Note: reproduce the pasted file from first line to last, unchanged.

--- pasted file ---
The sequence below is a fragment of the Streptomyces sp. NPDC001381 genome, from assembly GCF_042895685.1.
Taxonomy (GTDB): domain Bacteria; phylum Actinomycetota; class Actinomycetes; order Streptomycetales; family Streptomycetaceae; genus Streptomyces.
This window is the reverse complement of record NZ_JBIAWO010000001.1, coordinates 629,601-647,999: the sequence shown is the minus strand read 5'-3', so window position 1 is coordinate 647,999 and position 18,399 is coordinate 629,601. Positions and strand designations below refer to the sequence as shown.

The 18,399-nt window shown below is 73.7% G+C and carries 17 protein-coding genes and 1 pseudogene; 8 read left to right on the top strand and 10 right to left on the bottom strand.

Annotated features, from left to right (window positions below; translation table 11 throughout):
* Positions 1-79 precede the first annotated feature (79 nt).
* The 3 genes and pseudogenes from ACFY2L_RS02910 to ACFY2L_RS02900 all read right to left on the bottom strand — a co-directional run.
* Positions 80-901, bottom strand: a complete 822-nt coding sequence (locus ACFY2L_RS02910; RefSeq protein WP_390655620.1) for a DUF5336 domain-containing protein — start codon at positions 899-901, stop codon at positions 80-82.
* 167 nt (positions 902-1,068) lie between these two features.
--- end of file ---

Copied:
The sequence below is a fragment of the Streptomyces sp. NPDC001381 genome, from assembly GCF_042895685.1.
Taxonomy (GTDB): domain Bacteria; phylum Actinomycetota; class Actinomycetes; order Streptomycetales; family Streptomycetaceae; genus Streptomyces.
This window is the reverse complement of record NZ_JBIAWO010000001.1, coordinates 629,601-647,999: the sequence shown is the minus strand read 5'-3', so window position 1 is coordinate 647,999 and position 18,399 is coordinate 629,601. Positions and strand designations below refer to the sequence as shown.

The 18,399-nt window shown below is 73.7% G+C and carries 17 protein-coding genes and 1 pseudogene; 8 read left to right on the top strand and 10 right to left on the bottom strand.

Annotated features, from left to right (window positions below; translation table 11 throughout):
* Positions 1-79 precede the first annotated feature (79 nt).
* The 3 genes and pseudogenes from ACFY2L_RS02910 to ACFY2L_RS02900 all read right to left on the bottom strand — a co-directional run.
* Positions 80-901, bottom strand: a complete 822-nt coding sequence (locus ACFY2L_RS02910; RefSeq protein WP_390655620.1) for a DUF5336 domain-containing protein — start codon at positions 899-901, stop codon at positions 80-82.
* 167 nt (positions 902-1,068) lie between these two features.